Many respiratory viruses have seasonal cycles, and COVID-19 may, too. Many studies have tried to determine the effects of weather on COVID-19, but results are often inconsistent. We try to understand this inconsistency through statistics. For example, half of the 158 studies we examined did not account for the time lag between infection and reporting a COVID-19 case, which would make these studies flawed. Other studies showed that more COVID-19 cases occurred at higher temperatures in Asian countries, likely because the season was changing from winter to spring as the pandemic spread. We conclude with recommendations for future studies to avoid these kinds of pitfalls and better inform decision-makers about how the pandemic will evolve in the future.

Open access
Sara E. Harrison, Sally H. Potter, Raj Prasanna, Emma E. H. Doyle, and David Johnston

Abstract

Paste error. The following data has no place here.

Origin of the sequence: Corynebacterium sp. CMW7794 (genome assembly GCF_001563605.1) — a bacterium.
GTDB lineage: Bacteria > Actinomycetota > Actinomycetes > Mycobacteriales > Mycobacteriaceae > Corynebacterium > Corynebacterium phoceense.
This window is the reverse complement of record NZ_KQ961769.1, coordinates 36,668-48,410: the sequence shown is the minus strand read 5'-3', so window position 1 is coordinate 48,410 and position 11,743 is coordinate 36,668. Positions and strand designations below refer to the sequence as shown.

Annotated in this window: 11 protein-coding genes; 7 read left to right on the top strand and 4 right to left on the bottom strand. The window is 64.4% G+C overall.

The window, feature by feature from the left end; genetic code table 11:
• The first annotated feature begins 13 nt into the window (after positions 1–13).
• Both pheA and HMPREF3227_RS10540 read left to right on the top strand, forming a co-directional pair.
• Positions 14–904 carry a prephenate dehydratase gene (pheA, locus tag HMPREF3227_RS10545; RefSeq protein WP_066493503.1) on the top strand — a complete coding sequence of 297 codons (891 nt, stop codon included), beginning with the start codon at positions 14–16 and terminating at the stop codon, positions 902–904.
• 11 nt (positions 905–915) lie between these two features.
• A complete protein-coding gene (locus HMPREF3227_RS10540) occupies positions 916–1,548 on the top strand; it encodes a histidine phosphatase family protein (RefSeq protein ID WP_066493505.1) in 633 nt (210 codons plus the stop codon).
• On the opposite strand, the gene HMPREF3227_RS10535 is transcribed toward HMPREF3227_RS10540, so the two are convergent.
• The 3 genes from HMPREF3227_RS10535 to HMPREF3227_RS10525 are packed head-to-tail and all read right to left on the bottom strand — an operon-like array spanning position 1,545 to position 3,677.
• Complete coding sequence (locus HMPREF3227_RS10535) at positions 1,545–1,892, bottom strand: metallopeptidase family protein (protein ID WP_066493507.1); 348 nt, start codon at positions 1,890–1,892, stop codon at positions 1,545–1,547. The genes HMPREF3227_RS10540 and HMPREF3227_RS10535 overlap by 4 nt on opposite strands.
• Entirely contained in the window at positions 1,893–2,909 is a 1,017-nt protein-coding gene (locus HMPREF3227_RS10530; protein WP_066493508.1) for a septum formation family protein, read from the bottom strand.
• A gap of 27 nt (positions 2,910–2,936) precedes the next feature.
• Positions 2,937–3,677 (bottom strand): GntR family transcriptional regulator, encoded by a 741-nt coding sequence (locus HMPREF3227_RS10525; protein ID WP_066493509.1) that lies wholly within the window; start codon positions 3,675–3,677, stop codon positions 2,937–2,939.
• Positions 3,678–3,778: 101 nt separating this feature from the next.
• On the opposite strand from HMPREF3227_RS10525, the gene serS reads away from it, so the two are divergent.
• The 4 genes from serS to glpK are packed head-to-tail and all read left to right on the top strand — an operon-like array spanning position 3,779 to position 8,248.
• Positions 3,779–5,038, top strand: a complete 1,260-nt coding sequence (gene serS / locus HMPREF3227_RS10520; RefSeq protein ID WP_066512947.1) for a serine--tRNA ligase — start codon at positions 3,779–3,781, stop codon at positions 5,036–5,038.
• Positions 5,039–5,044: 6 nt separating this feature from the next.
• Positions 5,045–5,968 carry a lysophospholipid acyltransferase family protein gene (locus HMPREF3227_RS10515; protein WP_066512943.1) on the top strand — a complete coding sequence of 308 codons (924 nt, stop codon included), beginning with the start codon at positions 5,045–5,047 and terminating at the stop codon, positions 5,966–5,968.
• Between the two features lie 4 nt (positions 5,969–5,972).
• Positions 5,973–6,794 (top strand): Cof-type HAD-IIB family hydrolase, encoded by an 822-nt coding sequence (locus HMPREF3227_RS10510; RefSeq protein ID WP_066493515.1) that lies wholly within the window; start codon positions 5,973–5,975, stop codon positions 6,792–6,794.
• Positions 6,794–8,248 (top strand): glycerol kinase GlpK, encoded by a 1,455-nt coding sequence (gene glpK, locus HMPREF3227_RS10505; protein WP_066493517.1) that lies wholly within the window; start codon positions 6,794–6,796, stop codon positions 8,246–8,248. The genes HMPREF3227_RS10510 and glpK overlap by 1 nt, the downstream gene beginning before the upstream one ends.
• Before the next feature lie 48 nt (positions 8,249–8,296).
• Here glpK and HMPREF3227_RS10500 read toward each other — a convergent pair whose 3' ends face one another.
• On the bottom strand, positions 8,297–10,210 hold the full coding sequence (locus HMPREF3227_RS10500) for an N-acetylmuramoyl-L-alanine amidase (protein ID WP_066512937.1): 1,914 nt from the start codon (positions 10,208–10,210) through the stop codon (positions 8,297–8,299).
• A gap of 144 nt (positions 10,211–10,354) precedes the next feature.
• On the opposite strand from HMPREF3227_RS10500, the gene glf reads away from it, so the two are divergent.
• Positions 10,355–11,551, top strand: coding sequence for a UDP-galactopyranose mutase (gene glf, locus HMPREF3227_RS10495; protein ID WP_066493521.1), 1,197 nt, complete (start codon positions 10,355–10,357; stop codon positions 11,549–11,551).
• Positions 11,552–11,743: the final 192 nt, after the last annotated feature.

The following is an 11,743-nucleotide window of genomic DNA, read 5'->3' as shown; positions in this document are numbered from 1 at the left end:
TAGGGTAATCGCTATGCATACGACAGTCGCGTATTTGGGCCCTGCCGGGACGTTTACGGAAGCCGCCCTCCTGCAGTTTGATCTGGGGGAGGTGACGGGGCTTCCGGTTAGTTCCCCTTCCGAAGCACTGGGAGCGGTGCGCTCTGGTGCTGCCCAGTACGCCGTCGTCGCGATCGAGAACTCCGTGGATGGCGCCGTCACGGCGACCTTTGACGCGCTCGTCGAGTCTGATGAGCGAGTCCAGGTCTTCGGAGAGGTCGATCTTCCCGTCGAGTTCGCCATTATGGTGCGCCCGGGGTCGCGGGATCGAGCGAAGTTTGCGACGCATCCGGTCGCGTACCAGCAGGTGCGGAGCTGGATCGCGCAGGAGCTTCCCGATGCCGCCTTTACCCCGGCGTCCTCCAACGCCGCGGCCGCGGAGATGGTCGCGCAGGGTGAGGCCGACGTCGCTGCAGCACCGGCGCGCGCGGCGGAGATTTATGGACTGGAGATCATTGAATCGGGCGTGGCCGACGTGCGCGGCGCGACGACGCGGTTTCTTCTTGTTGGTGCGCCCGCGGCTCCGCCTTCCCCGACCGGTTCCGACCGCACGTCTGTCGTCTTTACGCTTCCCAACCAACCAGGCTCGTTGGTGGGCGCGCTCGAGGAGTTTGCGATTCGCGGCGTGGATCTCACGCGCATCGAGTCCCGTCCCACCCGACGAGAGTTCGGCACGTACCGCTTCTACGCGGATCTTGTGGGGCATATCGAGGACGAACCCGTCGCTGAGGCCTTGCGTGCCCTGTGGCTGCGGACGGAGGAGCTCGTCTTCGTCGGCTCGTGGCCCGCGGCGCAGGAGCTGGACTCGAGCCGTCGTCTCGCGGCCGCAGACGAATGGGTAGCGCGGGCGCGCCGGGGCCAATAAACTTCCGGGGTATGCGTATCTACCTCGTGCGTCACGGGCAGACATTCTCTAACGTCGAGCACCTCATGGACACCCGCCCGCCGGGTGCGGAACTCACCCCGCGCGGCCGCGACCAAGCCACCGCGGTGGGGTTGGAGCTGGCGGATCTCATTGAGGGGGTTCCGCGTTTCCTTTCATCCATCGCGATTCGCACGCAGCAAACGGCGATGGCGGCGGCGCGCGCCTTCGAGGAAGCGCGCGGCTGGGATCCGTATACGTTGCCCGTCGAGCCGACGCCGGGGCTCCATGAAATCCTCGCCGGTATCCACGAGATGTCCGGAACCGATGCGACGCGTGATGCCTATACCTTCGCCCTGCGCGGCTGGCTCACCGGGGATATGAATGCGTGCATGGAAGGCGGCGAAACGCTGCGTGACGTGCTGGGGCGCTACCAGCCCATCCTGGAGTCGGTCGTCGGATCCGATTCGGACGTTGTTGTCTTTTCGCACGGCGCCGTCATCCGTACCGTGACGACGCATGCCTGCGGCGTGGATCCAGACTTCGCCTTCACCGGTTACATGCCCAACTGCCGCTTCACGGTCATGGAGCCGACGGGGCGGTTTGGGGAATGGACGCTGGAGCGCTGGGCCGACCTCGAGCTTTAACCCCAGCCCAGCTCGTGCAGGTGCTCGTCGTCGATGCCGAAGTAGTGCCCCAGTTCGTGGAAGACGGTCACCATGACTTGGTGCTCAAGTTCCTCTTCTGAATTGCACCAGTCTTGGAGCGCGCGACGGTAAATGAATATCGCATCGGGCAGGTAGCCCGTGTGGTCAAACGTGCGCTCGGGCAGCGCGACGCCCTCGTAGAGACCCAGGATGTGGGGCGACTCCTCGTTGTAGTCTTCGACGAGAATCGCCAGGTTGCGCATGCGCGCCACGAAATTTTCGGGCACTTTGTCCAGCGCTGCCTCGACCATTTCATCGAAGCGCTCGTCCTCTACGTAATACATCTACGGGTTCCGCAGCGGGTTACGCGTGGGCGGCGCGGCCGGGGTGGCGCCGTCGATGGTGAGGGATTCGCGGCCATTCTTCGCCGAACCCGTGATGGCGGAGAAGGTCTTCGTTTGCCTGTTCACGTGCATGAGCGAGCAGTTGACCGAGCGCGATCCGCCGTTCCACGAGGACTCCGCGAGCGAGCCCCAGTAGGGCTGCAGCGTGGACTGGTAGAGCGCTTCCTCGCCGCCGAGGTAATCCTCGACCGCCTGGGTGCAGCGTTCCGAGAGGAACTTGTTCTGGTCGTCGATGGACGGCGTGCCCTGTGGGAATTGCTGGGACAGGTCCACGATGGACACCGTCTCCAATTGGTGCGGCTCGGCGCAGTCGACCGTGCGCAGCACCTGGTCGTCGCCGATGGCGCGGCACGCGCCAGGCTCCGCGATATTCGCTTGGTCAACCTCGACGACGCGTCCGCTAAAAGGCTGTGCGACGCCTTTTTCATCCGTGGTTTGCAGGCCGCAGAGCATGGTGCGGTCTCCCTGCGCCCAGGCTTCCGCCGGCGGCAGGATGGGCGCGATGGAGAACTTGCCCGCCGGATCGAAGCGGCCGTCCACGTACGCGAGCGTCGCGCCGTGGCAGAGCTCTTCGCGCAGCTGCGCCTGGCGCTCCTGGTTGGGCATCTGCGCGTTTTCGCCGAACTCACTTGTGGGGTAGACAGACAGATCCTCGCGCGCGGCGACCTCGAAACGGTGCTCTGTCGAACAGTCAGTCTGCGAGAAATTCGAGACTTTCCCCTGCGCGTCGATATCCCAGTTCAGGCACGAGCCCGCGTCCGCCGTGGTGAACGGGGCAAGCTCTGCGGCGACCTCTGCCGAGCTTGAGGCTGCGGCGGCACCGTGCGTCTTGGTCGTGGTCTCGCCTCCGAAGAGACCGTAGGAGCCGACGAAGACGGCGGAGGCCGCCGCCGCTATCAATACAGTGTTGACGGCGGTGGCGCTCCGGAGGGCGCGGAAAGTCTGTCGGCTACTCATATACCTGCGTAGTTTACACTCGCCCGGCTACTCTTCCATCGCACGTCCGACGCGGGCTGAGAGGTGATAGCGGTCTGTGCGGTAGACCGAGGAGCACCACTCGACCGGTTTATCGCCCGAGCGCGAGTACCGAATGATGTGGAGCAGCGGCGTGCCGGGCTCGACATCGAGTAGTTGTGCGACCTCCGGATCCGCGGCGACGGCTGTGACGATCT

Impact forecasts and warnings (IFW) are key to resilience for hydrometeorological hazards. Communicating the potential social, economic, and environmental hazard impacts allows individuals and communities to adjust their plans and better prepare for the consequences of the hazard. IFW systems require additional knowledge about impacts and underlying vulnerability and exposure. Lack of data or knowledge about impacts, vulnerability, and exposure has been identified as a challenge for IFW implementation. In this study, we begin to address this challenge by developing an understanding of the data needs and uses for IFWs. Using the grounded theory method, we conducted a series of interviews with users and creators of hazard, impact, vulnerability, and exposure data (e.g., warning services, forecasters, meteorologists, hydrologists, emergency managers, data specialists, risk modelers) to understand where these data are needed and used in the warning value chain, a concept used to represent and understand the flow of information among actors in the warning chain. In support of existing research, we found a growing need for creating, gathering, and using impact, vulnerability, and exposure data for IFWs. Furthermore, we identified different approaches for impact forecasting and defining impact thresholds using objective models and subjective impact-oriented discussions depending on the data available. We also provided new insight into a growing need to identify, model, and warn for social and health impacts, which have typically taken a back seat to modeling and forecasting physical and infrastructure impacts. Our findings on the data needs and uses within IFW systems will help guide their development and provide a pathway for identifying specific relevant data sources.